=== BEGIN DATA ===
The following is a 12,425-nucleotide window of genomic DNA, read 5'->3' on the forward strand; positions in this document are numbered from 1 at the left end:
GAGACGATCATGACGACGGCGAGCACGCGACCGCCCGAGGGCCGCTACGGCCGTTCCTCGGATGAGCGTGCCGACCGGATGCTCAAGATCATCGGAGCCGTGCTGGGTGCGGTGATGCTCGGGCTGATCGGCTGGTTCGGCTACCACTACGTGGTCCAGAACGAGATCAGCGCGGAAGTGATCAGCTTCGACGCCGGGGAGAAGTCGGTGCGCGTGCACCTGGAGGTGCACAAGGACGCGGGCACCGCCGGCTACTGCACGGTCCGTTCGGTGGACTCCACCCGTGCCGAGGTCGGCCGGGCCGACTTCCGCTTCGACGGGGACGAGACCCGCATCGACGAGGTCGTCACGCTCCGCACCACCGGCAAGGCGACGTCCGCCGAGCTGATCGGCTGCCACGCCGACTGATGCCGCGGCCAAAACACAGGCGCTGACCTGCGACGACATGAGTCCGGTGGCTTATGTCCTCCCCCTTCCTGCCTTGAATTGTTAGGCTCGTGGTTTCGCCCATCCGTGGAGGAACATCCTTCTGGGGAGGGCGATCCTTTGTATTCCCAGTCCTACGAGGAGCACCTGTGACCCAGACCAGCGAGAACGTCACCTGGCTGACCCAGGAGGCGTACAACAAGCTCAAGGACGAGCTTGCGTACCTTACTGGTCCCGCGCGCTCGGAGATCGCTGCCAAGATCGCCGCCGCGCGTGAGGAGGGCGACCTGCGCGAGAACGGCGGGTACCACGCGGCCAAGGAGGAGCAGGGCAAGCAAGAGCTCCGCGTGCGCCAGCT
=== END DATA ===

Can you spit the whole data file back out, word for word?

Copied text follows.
The following is a 12,425-nucleotide window of genomic DNA, read 5'->3' on the forward strand; positions in this document are numbered from 1 at the left end:
GAGACGATCATGACGACGGCGAGCACGCGACCGCCCGAGGGCCGCTACGGCCGTTCCTCGGATGAGCGTGCCGACCGGATGCTCAAGATCATCGGAGCCGTGCTGGGTGCGGTGATGCTCGGGCTGATCGGCTGGTTCGGCTACCACTACGTGGTCCAGAACGAGATCAGCGCGGAAGTGATCAGCTTCGACGCCGGGGAGAAGTCGGTGCGCGTGCACCTGGAGGTGCACAAGGACGCGGGCACCGCCGGCTACTGCACGGTCCGTTCGGTGGACTCCACCCGTGCCGAGGTCGGCCGGGCCGACTTCCGCTTCGACGGGGACGAGACCCGCATCGACGAGGTCGTCACGCTCCGCACCACCGGCAAGGCGACGTCCGCCGAGCTGATCGGCTGCCACGCCGACTGATGCCGCGGCCAAAACACAGGCGCTGACCTGCGACGACATGAGTCCGGTGGCTTATGTCCTCCCCCTTCCTGCCTTGAATTGTTAGGCTCGTGGTTTCGCCCATCCGTGGAGGAACATCCTTCTGGGGAGGGCGATCCTTTGTATTCCCAGTCCTACGAGGAGCACCTGTGACCCAGACCAGCGAGAACGTCACCTGGCTGACCCAGGAGGCGTACAACAAGCTCAAGGACGAGCTTGCGTACCTTACTGGTCCCGCGCGCTCGGAGATCGCTGCCAAGATCGCCGCCGCGCGTGAGGAGGGCGACCTGCGCGAGAACGGCGGGTACCACGCGGCCAAGGAGGAGCAGGGCAAGCAAGAGCTCCGCGTGCGCCAGCT